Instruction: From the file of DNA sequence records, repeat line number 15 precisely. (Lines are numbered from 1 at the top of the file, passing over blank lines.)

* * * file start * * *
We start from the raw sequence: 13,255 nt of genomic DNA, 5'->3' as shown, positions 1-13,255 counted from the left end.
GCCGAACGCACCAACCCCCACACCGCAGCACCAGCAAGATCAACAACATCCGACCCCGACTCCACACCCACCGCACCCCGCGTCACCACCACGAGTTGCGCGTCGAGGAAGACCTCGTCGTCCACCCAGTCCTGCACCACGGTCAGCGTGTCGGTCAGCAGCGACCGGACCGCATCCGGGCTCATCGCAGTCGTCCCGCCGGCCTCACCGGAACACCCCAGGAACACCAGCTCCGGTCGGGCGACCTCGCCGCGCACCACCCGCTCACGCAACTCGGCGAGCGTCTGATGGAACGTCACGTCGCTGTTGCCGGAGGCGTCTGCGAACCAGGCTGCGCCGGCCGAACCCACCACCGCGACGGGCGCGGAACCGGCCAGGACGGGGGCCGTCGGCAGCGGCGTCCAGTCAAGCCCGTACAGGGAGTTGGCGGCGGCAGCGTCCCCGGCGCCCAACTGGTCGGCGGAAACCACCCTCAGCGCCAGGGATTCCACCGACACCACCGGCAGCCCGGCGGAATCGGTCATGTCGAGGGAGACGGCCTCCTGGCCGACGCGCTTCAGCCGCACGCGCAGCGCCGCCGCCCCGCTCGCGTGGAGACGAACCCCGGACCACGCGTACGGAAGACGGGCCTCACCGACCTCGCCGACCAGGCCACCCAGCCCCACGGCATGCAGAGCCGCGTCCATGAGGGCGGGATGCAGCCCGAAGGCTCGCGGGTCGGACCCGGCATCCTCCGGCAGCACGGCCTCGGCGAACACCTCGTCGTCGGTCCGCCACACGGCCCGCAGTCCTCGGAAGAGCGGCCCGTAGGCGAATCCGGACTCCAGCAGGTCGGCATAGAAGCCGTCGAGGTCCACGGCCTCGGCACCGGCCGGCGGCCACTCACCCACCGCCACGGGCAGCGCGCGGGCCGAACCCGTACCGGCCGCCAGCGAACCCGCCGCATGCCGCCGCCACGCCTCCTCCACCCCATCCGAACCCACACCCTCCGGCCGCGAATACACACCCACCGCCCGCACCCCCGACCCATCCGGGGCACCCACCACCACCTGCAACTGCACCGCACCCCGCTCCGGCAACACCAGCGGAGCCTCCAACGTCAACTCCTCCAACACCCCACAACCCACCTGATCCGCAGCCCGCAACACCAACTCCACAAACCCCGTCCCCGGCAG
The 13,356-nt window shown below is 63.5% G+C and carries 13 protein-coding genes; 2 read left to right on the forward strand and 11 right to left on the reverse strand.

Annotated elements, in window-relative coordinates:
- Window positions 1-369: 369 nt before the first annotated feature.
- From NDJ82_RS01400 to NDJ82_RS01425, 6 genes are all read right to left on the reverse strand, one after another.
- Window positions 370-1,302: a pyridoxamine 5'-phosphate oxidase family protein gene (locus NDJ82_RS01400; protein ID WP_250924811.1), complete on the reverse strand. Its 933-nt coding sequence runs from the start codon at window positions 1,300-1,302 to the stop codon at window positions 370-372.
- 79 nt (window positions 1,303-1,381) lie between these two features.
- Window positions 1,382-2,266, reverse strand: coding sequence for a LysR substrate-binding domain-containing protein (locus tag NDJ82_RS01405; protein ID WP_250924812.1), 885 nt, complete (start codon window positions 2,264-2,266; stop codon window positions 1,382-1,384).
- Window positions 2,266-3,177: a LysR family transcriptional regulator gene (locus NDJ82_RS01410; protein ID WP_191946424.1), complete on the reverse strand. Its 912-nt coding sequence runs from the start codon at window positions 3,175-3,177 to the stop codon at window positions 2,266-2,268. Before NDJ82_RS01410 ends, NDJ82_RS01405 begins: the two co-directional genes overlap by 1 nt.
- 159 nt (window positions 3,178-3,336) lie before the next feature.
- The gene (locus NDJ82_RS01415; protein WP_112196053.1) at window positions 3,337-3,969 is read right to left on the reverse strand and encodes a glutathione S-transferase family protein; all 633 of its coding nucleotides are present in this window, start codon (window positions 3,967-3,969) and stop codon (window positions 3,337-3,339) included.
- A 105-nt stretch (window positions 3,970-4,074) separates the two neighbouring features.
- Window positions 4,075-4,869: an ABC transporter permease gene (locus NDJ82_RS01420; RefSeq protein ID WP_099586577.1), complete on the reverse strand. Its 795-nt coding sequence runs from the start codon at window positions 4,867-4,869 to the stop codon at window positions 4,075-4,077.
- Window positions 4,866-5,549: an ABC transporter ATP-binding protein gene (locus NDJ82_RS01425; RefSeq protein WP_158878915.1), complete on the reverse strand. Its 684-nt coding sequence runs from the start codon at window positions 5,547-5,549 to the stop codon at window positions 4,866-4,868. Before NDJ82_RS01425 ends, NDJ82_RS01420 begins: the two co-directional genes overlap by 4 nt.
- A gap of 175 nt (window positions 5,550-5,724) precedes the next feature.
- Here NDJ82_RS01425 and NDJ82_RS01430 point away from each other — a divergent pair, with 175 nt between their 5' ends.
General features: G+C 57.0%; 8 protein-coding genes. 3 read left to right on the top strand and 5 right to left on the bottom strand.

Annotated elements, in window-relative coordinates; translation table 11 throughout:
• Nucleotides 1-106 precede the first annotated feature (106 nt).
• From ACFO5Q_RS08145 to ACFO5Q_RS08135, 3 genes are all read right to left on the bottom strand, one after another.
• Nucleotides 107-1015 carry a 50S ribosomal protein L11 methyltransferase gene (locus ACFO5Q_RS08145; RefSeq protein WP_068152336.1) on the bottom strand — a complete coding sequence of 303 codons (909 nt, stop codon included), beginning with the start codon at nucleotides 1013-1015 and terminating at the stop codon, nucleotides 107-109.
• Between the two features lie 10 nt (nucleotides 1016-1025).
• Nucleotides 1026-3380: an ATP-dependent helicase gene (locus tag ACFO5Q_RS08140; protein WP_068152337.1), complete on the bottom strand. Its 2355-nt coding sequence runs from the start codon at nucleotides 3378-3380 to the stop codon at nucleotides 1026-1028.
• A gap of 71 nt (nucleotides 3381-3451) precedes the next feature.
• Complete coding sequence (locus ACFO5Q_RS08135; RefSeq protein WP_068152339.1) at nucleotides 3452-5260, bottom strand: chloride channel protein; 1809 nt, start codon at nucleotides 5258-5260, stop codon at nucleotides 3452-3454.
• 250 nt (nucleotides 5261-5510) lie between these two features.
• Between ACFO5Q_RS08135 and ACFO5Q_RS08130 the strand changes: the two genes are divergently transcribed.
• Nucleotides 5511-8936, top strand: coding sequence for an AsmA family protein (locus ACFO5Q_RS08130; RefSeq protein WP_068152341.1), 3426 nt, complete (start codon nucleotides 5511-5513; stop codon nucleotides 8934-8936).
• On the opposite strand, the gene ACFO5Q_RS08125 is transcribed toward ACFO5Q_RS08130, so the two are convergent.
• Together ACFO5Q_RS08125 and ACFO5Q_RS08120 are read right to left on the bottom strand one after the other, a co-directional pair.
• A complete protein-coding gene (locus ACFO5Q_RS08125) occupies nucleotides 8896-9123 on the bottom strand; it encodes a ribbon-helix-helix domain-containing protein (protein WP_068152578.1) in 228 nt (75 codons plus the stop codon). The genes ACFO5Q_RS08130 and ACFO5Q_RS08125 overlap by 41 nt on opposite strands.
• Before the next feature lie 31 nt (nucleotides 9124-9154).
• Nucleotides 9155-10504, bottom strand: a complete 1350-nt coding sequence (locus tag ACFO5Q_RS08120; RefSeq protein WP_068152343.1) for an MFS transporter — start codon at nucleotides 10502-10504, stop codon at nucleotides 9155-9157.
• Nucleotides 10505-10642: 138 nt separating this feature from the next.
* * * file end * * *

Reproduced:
- Window positions 4,866-5,549: an ABC transporter ATP-binding protein gene (locus NDJ82_RS01425; RefSeq protein WP_158878915.1), complete on the reverse strand. Its 684-nt coding sequence runs from the start codon at window positions 5,547-5,549 to the stop codon at window positions 4,866-4,868. Before NDJ82_RS01425 ends, NDJ82_RS01420 begins: the two co-directional genes overlap by 4 nt.